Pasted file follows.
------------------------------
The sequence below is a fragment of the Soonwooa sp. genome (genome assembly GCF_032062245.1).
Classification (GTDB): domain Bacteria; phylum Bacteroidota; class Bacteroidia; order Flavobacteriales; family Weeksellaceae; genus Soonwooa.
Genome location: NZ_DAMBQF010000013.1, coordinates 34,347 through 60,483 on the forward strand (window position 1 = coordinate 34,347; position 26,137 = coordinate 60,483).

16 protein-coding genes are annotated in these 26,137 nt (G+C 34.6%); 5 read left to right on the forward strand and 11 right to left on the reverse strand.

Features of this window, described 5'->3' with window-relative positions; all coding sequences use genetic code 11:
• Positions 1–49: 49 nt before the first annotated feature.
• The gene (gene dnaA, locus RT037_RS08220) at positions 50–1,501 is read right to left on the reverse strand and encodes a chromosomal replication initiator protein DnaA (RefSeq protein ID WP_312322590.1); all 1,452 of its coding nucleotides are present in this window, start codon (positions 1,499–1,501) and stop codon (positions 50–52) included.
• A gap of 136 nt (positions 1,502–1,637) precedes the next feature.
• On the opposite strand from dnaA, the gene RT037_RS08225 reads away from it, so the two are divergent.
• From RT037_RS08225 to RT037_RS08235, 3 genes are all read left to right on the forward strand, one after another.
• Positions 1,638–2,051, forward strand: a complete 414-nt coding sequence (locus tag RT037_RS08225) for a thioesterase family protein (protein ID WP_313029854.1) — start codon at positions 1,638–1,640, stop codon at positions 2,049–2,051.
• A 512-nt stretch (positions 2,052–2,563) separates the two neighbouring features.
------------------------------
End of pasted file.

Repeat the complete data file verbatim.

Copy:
The sequence below is a fragment of the Soonwooa sp. genome (genome assembly GCF_032062245.1).
Classification (GTDB): domain Bacteria; phylum Bacteroidota; class Bacteroidia; order Flavobacteriales; family Weeksellaceae; genus Soonwooa.
Genome location: NZ_DAMBQF010000013.1, coordinates 34,347 through 60,483 on the forward strand (window position 1 = coordinate 34,347; position 26,137 = coordinate 60,483).

16 protein-coding genes are annotated in these 26,137 nt (G+C 34.6%); 5 read left to right on the forward strand and 11 right to left on the reverse strand.

Features of this window, described 5'->3' with window-relative positions; all coding sequences use genetic code 11:
• Positions 1–49: 49 nt before the first annotated feature.
• The gene (gene dnaA, locus RT037_RS08220) at positions 50–1,501 is read right to left on the reverse strand and encodes a chromosomal replication initiator protein DnaA (RefSeq protein ID WP_312322590.1); all 1,452 of its coding nucleotides are present in this window, start codon (positions 1,499–1,501) and stop codon (positions 50–52) included.
• A gap of 136 nt (positions 1,502–1,637) precedes the next feature.
• On the opposite strand from dnaA, the gene RT037_RS08225 reads away from it, so the two are divergent.
• From RT037_RS08225 to RT037_RS08235, 3 genes are all read left to right on the forward strand, one after another.
• Positions 1,638–2,051, forward strand: a complete 414-nt coding sequence (locus tag RT037_RS08225) for a thioesterase family protein (protein ID WP_313029854.1) — start codon at positions 1,638–1,640, stop codon at positions 2,049–2,051.
• A 512-nt stretch (positions 2,052–2,563) separates the two neighbouring features.